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Pope’s 6-day Canada pilgrimage leaves ‘deep hole’

Governor General Mary Simon, the first Inuk vice-regal representative, was in attendance. So were Prime Minister Justin Trudeau and NDP Leader Jagmeet Singh, alongside First Nations, Inuit and Métis delegations from every corner of the country.

As the pope ends his Canada visit on Friday, many he came to comfort say he failed to offer a concrete way forward. Aside from a vague pledge to conduct a “serious investigation into the facts of what took place,” many observers were left wondering what happens next. What concrete actions will the pope take to improve the lives of survivors?

At stake is the ability of tens of thousands of survivors to heal after enduring decades of violence and abuse, which has inflicted well-documented intergenerational trauma on their descendants.

They’ve heard words of atonement before.

In 2008, then-Prime Minister Stephen Harper formally apologized for the federal government’s role in the forcible removal of Indigenous children from their homes and placement in residential institutions meant to wipe out their traditional languages, culture and traditions. A new era of truth and reconciliation was set in motion.

There have been moments of hope.

Phil Fontaine, the national chief of the Assembly of First Nations at the time and a survivor of a residential school, accepted Harper’s apology on the floor of the House of Commons — and set his sights on the future.

“We must not fall in our duty now. Emboldened by this spectacle of history, it is possible to end our racial nightmare together,” Fontaine told the chamber. “The memories of residential schools sometimes cut like merciless knives at our souls. This day will help us to put that pain behind us.”

There was no denying the history of the moment. That apology launched a Truth and Reconciliation Commission (TRC) that heard from thousands of residential school survivors and produced a landmark 2015 report with 94 calls to action to advance reconciliation.

Harper first introduced the concept to many Canadians in 2008.

He said the TRC “will be a positive step in forging a new relationship between Aboriginal peoples and other Canadians, a relationship based on the knowledge of our shared history, a respect for each other and a desire to move forward with a renewed understanding that strong families, strong communities and vibrant cultures and traditions will contribute to a stronger Canada for all of us.”

Fourteen years later, reconciliation is very much a work in progress.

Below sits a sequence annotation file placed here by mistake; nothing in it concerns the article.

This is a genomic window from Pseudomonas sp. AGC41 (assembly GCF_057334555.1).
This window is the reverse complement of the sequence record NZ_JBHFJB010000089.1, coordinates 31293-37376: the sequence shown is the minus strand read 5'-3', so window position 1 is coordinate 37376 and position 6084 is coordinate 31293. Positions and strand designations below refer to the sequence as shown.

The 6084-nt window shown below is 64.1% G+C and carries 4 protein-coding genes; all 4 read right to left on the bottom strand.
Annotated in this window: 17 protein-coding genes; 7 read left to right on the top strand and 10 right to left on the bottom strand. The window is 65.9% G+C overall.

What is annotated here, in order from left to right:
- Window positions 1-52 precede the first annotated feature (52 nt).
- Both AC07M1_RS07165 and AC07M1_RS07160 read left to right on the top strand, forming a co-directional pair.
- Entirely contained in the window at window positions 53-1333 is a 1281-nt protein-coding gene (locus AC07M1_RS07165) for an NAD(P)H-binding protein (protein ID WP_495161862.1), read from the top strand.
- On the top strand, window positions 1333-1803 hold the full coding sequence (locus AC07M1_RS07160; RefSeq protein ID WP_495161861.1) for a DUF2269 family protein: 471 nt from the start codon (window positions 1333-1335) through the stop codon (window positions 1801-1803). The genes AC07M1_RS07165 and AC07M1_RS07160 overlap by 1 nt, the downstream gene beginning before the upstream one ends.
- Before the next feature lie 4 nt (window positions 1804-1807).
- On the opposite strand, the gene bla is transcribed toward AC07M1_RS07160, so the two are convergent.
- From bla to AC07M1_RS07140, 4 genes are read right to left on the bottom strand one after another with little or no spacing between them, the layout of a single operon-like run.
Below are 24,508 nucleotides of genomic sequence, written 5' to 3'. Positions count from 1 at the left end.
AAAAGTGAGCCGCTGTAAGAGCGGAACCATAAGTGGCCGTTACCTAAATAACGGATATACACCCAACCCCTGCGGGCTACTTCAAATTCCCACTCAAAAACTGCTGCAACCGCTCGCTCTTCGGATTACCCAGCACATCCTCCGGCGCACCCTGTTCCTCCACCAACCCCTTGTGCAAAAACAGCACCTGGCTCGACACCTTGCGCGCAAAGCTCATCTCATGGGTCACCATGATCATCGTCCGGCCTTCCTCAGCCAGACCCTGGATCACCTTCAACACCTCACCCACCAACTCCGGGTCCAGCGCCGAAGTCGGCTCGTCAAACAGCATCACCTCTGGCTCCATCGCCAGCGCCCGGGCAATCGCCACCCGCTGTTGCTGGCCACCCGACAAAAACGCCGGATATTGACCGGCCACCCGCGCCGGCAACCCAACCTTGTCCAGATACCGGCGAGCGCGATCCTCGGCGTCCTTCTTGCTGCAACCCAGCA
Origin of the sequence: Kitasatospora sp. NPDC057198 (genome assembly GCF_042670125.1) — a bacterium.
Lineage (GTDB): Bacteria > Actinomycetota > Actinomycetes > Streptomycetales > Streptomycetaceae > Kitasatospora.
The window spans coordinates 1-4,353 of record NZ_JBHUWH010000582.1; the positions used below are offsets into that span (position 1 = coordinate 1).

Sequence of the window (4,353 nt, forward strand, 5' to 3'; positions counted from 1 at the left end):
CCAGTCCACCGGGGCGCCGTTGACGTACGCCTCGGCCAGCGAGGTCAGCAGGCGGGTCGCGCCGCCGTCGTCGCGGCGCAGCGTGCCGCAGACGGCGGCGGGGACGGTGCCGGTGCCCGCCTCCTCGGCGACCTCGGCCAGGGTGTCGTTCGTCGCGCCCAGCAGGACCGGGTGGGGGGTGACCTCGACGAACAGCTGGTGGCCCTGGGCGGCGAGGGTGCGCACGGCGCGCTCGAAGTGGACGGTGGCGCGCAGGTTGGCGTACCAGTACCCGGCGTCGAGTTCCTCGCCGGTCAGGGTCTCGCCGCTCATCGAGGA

Pope Francis’ apology for the Catholic Church’s role in running residential schools admitted “deplorable evil” perpetrated by members of the Church, whose policies had “catastrophic” effects on children and their families.

But he only apologized for the actions of some individuals, not the institution as a whole.

Francis also didn’t broach the topic of repairs. Nor did he commit to disclosing records that would help locate the final resting places of many Indigenous children. He didn’t say a word about revoking a 15th-century papal edict that denied sovereignty to non-Christians — the “Doctrine of Discovery” — that historians say underpins centuries of dehumanization of Indigenous people.

The former chair of the TRC, a retired judge and senator named Murray Sinclair, acknowledged the positive impact of Francis’s apology on many survivors who were listening. But he said the expression of remorse left a “deep hole” regarding the church’s full role in the school system.

Sinclair offered another way forward.

“There is a better path that the Church — and all Canadians — can indeed follow: taking responsibility for past actions and resolving to do better on this journey of reconciliation,” he wrote in a statement. “We must commit ourselves to talk to and about each other with respect.”

Canada’s relationship with reconciliation has followed a predictable path since Harper’s apology. Pollsters rarely find it near the top of the average Canadian’s list of electoral priorities, but spikes in attention reliably produce promises from politicians to recommit to do better.

The summer of 2021 marked the beginning of another new chapter. Tk’emlúps te Secwépemc First Nation in British Columbia made global headlines after announcing the discovery of more than 200 potential unmarked graves near the site of a residential school. Two weeks later, Cowessess First Nation in Saskatchewan revealed hundreds more.